August 20, 2018
Rochette, Bouchard, Levesque
Appeals from a judgment of the Superior Court granting an action for damages. Principal appeal allowed; incidental appeal dismissed, with dissenting reasons.
The trial judge found that the appellant, an insurance broker, committed a fault in terminating his contract of employment without notice and in communicating with his clients, a breach of his non-solicitation clause, to inform them that he was changing employer. Twenty-five of his clients followed him.
As the evidence accepted by the trial judge did not establish that the appellant had breached his obligation not to solicit, she could not condemn him to pay damages under that head. Furthermore, there can be no order related to the appellant’s breach of his duty of loyalty due to the lack of evidence establishing, on a balance of probabilities, a connection between the fault identified and the alleged damages (which have not been established). In this respect, even assuming that the respondent was deprived of the chance to retain the 25 clients that followed the appellant to his new employer, it nonetheless remains that the degree of probability thatsuch a chance would have been realized fails to meet the burden under art. 2804 of the Civil Code of Québec (S.Q. 1991, c. 64). Loss of chance may become a compensable injury if it satisfies the general rules of civil liability, that is, if it can be shown, on a balance of probabilities, that, but for the fault, the chance would have materialized. The respondent has not produced any evidence establishing that it could actually have retained some of the clients concerned had it been given 2 weeks to convince them to stay.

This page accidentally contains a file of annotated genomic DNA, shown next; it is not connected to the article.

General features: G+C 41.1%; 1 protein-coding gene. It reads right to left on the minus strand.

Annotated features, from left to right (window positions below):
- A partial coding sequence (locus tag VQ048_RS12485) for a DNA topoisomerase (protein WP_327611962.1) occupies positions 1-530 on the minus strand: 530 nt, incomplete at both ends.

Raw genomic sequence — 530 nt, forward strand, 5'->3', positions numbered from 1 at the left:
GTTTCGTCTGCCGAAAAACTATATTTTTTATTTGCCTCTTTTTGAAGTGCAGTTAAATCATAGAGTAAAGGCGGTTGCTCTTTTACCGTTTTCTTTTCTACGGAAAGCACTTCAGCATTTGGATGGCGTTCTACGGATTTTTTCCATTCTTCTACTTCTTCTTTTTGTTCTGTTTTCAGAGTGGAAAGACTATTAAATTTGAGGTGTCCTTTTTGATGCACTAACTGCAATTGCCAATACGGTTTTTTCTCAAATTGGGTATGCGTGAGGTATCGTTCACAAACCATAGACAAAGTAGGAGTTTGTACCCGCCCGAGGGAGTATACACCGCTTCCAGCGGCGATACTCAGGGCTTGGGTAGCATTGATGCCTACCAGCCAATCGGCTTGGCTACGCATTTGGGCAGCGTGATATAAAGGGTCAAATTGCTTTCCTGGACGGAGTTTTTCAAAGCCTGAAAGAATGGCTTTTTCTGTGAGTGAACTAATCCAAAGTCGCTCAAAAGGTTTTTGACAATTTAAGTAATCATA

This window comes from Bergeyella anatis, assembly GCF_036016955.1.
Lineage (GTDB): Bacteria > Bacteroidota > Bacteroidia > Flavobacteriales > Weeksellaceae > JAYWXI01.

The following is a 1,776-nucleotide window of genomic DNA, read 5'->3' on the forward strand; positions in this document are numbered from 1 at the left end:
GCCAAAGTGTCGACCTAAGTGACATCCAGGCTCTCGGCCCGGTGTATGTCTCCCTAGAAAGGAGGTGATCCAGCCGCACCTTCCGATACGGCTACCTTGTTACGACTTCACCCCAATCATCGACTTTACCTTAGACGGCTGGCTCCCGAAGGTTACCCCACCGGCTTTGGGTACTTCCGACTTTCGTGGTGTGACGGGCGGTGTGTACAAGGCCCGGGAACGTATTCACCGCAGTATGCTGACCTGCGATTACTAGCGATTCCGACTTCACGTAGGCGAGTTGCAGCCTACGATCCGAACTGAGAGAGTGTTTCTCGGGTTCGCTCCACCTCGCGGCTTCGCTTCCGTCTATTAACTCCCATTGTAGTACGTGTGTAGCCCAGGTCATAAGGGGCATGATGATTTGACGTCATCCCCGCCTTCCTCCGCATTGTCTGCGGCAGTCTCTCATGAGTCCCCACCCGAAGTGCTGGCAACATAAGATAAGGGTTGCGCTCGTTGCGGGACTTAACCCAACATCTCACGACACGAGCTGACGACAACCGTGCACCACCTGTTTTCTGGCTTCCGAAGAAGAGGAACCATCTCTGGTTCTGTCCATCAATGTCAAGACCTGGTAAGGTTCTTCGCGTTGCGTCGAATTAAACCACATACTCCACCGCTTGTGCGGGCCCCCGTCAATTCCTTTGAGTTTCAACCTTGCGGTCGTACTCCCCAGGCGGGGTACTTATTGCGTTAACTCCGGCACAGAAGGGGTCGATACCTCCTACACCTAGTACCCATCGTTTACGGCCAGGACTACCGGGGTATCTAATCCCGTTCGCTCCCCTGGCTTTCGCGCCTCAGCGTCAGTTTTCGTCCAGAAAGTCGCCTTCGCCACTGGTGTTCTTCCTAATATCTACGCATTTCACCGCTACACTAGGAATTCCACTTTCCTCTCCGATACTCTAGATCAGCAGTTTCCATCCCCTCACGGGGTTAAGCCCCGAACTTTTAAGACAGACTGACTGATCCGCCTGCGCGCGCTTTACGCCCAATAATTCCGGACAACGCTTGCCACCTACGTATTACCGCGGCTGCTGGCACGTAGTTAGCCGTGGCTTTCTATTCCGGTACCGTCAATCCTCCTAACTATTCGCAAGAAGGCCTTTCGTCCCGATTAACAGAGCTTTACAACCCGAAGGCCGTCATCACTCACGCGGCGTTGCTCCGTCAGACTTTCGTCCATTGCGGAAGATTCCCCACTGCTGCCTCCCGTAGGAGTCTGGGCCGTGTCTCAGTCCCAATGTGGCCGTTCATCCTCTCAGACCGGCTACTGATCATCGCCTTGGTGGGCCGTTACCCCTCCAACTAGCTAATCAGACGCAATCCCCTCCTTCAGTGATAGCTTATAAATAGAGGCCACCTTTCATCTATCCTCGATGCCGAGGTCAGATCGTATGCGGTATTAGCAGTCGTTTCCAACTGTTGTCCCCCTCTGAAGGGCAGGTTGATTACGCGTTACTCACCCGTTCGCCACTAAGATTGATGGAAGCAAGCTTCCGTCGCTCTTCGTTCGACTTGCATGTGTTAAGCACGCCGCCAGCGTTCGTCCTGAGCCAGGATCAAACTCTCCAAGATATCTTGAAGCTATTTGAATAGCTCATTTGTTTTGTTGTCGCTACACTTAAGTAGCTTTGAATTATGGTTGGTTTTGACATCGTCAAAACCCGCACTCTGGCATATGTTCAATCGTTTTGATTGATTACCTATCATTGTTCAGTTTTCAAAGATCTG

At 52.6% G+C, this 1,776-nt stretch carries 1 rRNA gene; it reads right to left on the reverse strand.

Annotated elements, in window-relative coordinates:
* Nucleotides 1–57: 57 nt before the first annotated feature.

*Summary by SOQUIJ
Text of the decision: Http://citoyens.soquij.qc.ca.
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